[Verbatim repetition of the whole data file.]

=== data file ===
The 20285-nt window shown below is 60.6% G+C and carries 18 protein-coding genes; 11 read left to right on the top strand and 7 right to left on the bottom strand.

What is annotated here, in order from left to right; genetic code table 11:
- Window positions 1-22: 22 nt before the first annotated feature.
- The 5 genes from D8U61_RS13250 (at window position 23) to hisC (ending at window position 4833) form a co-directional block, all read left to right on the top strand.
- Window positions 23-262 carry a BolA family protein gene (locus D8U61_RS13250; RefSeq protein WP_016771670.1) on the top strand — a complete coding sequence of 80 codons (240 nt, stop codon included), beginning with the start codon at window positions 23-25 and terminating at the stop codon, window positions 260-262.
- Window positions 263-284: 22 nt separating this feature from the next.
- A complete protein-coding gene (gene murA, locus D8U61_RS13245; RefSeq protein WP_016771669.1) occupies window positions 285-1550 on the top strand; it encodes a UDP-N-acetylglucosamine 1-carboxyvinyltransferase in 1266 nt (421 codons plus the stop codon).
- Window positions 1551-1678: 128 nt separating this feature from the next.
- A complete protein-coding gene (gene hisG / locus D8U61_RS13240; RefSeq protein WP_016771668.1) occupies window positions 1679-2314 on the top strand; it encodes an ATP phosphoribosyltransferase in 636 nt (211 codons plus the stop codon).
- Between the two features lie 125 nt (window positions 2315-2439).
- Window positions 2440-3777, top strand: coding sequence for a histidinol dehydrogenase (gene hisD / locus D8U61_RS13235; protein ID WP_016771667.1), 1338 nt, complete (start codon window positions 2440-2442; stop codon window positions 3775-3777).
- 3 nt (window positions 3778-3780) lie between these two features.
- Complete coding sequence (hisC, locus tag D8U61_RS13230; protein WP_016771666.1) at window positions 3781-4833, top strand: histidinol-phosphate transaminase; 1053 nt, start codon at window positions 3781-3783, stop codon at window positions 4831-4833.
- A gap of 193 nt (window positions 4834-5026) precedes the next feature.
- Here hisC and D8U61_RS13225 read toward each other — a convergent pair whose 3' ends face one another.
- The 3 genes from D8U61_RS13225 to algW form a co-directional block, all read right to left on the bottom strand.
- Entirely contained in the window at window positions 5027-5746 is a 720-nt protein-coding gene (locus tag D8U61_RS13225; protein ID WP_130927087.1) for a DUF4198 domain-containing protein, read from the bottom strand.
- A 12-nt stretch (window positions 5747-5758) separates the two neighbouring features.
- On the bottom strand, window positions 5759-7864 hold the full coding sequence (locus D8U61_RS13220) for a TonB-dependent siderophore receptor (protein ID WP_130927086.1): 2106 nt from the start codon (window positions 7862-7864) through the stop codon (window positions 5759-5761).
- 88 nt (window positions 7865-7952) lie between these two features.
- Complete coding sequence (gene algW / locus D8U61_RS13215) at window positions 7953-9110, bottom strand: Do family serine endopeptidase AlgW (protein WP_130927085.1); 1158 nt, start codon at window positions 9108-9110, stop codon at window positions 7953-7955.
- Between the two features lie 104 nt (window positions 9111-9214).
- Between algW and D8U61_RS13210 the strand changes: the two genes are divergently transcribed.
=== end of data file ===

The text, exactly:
The 20285-nt window shown below is 60.6% G+C and carries 18 protein-coding genes; 11 read left to right on the top strand and 7 right to left on the bottom strand.

What is annotated here, in order from left to right; genetic code table 11:
- Window positions 1-22: 22 nt before the first annotated feature.
- The 5 genes from D8U61_RS13250 (at window position 23) to hisC (ending at window position 4833) form a co-directional block, all read left to right on the top strand.
- Window positions 23-262 carry a BolA family protein gene (locus D8U61_RS13250; RefSeq protein WP_016771670.1) on the top strand — a complete coding sequence of 80 codons (240 nt, stop codon included), beginning with the start codon at window positions 23-25 and terminating at the stop codon, window positions 260-262.
- Window positions 263-284: 22 nt separating this feature from the next.
- A complete protein-coding gene (gene murA, locus D8U61_RS13245; RefSeq protein WP_016771669.1) occupies window positions 285-1550 on the top strand; it encodes a UDP-N-acetylglucosamine 1-carboxyvinyltransferase in 1266 nt (421 codons plus the stop codon).
- Window positions 1551-1678: 128 nt separating this feature from the next.
- A complete protein-coding gene (gene hisG / locus D8U61_RS13240; RefSeq protein WP_016771668.1) occupies window positions 1679-2314 on the top strand; it encodes an ATP phosphoribosyltransferase in 636 nt (211 codons plus the stop codon).
- Between the two features lie 125 nt (window positions 2315-2439).
- Window positions 2440-3777, top strand: coding sequence for a histidinol dehydrogenase (gene hisD / locus D8U61_RS13235; protein ID WP_016771667.1), 1338 nt, complete (start codon window positions 2440-2442; stop codon window positions 3775-3777).
- 3 nt (window positions 3778-3780) lie between these two features.
- Complete coding sequence (hisC, locus tag D8U61_RS13230; protein WP_016771666.1) at window positions 3781-4833, top strand: histidinol-phosphate transaminase; 1053 nt, start codon at window positions 3781-3783, stop codon at window positions 4831-4833.
- A gap of 193 nt (window positions 4834-5026) precedes the next feature.
- Here hisC and D8U61_RS13225 read toward each other — a convergent pair whose 3' ends face one another.
- The 3 genes from D8U61_RS13225 to algW form a co-directional block, all read right to left on the bottom strand.
- Entirely contained in the window at window positions 5027-5746 is a 720-nt protein-coding gene (locus tag D8U61_RS13225; protein ID WP_130927087.1) for a DUF4198 domain-containing protein, read from the bottom strand.
- A 12-nt stretch (window positions 5747-5758) separates the two neighbouring features.
- On the bottom strand, window positions 5759-7864 hold the full coding sequence (locus D8U61_RS13220) for a TonB-dependent siderophore receptor (protein ID WP_130927086.1): 2106 nt from the start codon (window positions 7862-7864) through the stop codon (window positions 5759-5761).
- 88 nt (window positions 7865-7952) lie between these two features.
- Complete coding sequence (gene algW / locus D8U61_RS13215) at window positions 7953-9110, bottom strand: Do family serine endopeptidase AlgW (protein WP_130927085.1); 1158 nt, start codon at window positions 9108-9110, stop codon at window positions 7953-7955.
- Between the two features lie 104 nt (window positions 9111-9214).
- Between algW and D8U61_RS13210 the strand changes: the two genes are divergently transcribed.